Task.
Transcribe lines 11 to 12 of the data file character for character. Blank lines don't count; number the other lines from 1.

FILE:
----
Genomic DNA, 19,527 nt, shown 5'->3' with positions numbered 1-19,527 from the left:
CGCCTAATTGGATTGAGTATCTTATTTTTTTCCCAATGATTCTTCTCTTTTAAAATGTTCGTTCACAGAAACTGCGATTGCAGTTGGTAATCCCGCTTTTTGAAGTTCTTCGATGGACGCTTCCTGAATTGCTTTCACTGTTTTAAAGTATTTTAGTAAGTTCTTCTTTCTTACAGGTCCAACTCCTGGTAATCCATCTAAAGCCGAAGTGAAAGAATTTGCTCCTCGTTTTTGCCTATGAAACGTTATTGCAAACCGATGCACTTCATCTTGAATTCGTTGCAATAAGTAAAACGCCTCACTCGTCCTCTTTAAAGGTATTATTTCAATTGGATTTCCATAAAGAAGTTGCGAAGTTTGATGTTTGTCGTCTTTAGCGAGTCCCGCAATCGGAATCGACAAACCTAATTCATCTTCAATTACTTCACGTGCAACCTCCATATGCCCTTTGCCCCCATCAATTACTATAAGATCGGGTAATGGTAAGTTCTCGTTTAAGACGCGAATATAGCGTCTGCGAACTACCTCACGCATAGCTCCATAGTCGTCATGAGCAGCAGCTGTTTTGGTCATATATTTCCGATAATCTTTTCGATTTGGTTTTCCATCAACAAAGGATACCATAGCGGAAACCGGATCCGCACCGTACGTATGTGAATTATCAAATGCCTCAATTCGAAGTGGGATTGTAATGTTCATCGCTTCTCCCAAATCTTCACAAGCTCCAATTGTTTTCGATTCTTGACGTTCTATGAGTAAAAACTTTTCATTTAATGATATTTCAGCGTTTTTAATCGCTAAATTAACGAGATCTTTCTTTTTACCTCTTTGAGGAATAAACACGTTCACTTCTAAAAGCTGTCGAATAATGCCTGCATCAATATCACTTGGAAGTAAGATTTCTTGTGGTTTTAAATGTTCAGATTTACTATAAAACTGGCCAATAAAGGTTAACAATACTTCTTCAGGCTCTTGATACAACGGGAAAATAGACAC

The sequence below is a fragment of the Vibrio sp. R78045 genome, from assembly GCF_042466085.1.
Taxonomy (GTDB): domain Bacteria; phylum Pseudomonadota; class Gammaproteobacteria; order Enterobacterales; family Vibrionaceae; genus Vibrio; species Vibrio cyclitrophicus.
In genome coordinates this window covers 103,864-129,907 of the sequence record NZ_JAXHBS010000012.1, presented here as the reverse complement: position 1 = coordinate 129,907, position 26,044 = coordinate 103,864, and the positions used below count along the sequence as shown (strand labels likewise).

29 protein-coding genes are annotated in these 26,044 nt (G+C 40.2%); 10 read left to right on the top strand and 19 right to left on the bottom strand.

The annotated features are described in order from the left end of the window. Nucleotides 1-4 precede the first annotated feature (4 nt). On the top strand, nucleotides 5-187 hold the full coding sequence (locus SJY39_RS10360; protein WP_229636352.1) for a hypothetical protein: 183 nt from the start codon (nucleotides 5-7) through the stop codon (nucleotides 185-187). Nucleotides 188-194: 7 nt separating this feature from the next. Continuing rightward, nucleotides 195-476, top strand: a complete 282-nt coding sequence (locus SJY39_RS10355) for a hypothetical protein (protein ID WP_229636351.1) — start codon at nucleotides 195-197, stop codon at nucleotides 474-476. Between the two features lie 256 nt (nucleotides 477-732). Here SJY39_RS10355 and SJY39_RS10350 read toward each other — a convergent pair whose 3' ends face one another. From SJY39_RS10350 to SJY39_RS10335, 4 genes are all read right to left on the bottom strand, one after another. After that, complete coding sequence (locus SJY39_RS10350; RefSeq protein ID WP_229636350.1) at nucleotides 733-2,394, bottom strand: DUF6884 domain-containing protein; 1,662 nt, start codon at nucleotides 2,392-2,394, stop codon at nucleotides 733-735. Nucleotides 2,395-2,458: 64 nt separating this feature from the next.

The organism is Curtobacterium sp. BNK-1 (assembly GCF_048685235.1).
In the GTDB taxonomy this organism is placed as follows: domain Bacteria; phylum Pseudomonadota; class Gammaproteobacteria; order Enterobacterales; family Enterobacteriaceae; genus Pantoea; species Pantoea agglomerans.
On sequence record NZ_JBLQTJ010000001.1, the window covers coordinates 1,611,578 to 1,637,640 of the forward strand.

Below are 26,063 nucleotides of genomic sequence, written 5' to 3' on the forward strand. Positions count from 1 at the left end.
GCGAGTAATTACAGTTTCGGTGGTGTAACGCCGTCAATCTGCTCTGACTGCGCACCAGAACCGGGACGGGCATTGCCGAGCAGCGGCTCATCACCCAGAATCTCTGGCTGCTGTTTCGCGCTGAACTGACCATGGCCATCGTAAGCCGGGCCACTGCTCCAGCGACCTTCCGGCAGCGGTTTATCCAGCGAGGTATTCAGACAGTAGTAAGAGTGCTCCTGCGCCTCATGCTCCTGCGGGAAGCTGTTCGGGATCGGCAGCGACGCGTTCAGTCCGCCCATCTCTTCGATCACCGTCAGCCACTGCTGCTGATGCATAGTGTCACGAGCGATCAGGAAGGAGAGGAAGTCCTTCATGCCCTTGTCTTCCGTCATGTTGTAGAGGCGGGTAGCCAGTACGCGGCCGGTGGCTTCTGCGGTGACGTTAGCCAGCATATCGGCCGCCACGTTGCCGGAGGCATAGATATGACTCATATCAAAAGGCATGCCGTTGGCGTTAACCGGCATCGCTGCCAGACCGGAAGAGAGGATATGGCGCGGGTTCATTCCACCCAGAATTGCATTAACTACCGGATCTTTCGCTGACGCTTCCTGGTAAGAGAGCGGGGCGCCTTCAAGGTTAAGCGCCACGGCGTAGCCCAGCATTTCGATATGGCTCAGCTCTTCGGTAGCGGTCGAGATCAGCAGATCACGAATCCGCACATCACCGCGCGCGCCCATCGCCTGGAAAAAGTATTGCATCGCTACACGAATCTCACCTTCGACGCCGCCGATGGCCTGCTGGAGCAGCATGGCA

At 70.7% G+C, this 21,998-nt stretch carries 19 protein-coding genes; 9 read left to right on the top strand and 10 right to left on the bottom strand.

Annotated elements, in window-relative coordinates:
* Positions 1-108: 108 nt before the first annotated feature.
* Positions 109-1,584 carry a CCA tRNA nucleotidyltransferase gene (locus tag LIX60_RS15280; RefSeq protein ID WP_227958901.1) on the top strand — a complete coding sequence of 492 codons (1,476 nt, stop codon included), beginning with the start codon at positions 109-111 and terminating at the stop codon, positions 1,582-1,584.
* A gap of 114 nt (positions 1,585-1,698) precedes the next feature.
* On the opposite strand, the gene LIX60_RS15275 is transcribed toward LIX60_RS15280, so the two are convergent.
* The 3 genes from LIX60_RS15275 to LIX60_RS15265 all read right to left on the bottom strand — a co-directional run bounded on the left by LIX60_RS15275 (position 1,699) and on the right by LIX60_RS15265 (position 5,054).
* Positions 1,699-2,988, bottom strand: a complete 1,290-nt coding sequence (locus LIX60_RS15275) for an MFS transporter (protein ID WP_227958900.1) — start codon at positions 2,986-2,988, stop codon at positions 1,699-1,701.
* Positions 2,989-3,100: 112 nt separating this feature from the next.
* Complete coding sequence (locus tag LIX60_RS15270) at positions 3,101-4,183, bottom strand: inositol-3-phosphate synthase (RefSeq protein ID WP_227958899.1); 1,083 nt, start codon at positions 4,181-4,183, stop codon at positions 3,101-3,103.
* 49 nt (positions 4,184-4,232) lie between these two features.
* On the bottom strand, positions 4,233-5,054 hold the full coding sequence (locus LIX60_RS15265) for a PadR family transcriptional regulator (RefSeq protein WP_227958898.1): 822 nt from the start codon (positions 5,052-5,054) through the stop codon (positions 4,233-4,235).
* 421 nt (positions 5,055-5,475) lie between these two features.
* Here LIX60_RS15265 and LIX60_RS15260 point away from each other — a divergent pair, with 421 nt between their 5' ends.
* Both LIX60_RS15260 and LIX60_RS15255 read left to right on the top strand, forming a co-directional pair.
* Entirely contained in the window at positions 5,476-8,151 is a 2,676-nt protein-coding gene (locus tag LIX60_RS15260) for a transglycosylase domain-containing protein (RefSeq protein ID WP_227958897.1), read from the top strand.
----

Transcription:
Below are 26,063 nucleotides of genomic sequence, written 5' to 3' on the forward strand. Positions count from 1 at the left end.
GCGAGTAATTACAGTTTCGGTGGTGTAACGCCGTCAATCTGCTCTGACTGCGCACCAGAACCGGGACGGGCATTGCCGAGCAGCGGCTCATCACCCAGAATCTCTGGCTGCTGTTTCGCGCTGAACTGACCATGGCCATCGTAAGCCGGGCCACTGCTCCAGCGACCTTCCGGCAGCGGTTTATCCAGCGAGGTATTCAGACAGTAGTAAGAGTGCTCCTGCGCCTCATGCTCCTGCGGGAAGCTGTTCGGGATCGGCAGCGACGCGTTCAGTCCGCCCATCTCTTCGATCACCGTCAGCCACTGCTGCTGATGCATAGTGTCACGAGCGATCAGGAAGGAGAGGAAGTCCTTCATGCCCTTGTCTTCCGTCATGTTGTAGAGGCGGGTAGCCAGTACGCGGCCGGTGGCTTCTGCGGTGACGTTAGCCAGCATATCGGCCGCCACGTTGCCGGAGGCATAGATATGACTCATATCAAAAGGCATGCCGTTGGCGTTAACCGGCATCGCTGCCAGACCGGAAGAGAGGATATGGCGCGGGTTCATTCCACCCAGAATTGCATTAACTACCGGATCTTTCGCTGACGCTTCCTGGTAAGAGAGCGGGGCGCCTTCAAGGTTAAGCGCCACGGCGTAGCCCAGCATTTCGATATGGCTCAGCTCTTCGGTAGCGGTCGAGATCAGCAGATCACGAATCCGCACATCACCGCGCGCGCCCATCGCCTGGAAAAAGTATTGCATCGCTACACGAATCTCACCTTCGACGCCGCCGATGGCCTGCTGGAGCAGCATGGCA